By means of a credit check, Ideker learned that Schultz maintained safe deposit boxes at the Ludlow Street branch of Star Bank in Cincinnati. Through a grand jury subpoena, Ideker identified the exact boxes and learned that Schultz had a loan at Star Bank. On March 19, 1992, on the basis of the foregoing, Ideker obtained from the Hamilton County Municipal Court a warrant to search the safe deposit boxes. Ideker, a trained narcotics officer, conducted the search that same day and found $41,840.00 in U.S. currency in the boxes. He also thought he detected the odor of hashish coming from the boxes, and on the money was a black, tarry substance that Ideker believed to be hashish oil. He did not field test the substance. (A later test confirmed that it was not a controlled substance.)

Later that same day, Ideker obtained a second warrant, this time to search Apt. 509. The affidavit which supported this second warrant included the information from the first affidavit, plus Ideker's discovery of the money and belief that it was smudged with hashish oil, plus his discovery that Apt. 509 was Schultz's residence. Still on the same day, he and other officers conducted the search and found and seized controlled substance, U.S. currency, a triple-beam scale, financial records, keys to safe deposit boxes, and other material.

Later that day Ideker arrested Schultz and another individual and charged them with Trafficking in Marijuana in violation of Ohio Revised Code 2925.03. On April 15, 1992, Schultz was indicted in the Southern District of Ohio for possession of hashish oil with intent to distribute, in violation of 21 U.S.C. § 841(a)(1) and (b)(1)(C). Schultz was arrested by federal authorities on April 28, 1992, and the parallel state charges were dismissed.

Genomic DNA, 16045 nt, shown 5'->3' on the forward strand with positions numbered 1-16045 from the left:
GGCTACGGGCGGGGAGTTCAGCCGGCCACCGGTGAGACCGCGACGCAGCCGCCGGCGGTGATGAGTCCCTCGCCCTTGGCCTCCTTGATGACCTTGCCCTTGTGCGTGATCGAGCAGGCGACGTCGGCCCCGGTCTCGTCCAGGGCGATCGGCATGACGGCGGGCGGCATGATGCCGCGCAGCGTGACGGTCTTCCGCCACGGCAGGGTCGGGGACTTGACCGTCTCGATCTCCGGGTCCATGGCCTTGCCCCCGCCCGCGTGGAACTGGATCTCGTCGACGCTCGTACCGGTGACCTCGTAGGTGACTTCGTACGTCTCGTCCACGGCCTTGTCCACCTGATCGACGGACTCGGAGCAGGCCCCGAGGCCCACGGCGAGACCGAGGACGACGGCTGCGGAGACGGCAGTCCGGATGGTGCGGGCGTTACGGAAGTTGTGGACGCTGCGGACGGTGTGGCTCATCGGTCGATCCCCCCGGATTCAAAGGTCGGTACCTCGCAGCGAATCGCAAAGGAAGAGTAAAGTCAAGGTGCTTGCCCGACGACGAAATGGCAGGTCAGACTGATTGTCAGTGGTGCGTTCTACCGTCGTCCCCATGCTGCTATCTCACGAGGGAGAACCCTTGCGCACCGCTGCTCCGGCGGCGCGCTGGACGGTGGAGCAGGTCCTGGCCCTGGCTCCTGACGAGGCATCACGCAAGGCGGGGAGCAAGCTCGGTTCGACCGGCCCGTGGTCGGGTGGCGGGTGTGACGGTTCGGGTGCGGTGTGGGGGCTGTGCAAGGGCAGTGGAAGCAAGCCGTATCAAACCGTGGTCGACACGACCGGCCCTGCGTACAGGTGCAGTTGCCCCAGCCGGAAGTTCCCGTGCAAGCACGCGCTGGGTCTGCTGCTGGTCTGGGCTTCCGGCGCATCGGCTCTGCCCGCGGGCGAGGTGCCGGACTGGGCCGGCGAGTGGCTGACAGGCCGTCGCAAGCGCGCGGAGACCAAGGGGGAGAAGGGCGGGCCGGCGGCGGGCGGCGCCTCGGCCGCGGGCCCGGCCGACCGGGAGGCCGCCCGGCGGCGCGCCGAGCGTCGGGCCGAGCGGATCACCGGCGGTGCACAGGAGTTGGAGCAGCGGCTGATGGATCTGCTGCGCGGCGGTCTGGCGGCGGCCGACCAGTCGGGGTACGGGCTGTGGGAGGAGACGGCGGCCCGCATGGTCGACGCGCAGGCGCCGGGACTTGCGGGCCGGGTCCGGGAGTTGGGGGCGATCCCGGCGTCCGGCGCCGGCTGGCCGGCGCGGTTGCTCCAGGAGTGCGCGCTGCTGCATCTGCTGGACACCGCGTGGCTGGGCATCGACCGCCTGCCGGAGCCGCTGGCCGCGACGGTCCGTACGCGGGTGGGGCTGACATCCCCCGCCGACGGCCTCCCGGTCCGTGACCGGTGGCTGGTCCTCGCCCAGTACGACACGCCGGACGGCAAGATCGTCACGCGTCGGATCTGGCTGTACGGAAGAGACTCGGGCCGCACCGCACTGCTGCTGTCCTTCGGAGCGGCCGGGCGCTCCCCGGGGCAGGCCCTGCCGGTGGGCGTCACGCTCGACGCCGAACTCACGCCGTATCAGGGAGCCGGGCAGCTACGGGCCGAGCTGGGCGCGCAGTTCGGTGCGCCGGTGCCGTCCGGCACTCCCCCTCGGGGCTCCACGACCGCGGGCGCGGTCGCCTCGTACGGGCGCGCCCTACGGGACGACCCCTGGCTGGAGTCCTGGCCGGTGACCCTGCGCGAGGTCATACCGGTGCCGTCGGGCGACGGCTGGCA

On June 5, 1992, Schultz moved to suppress the fruits of the two searches on the ground that there had not been probable cause to support the warrants. The district court denied the motion on July 9, 1992, finding that (1) there was probable cause for both warrants, and (2) in any case, the "good faith" exception of U.S. v. Leon, 468 U.S. 897, 104 S.Ct. 3405, 82 L.Ed.2d 677 (1984), applied. On July 17, 1992, Schultz entered a conditional guilty plea to the indictment, reserving his right to appeal the court's denial of his Motion to Suppress.

On appeal, Schultz continues to maintain that there were insufficient indicia of probable cause to issue either warrant. He argues further that, if this court were to find that there were sufficient indicia of probable cause for the second warrant but not for the first, he would still be entitled to have his conviction vacated because the second warrant was obtained with the poisonous fruits of the first warrant.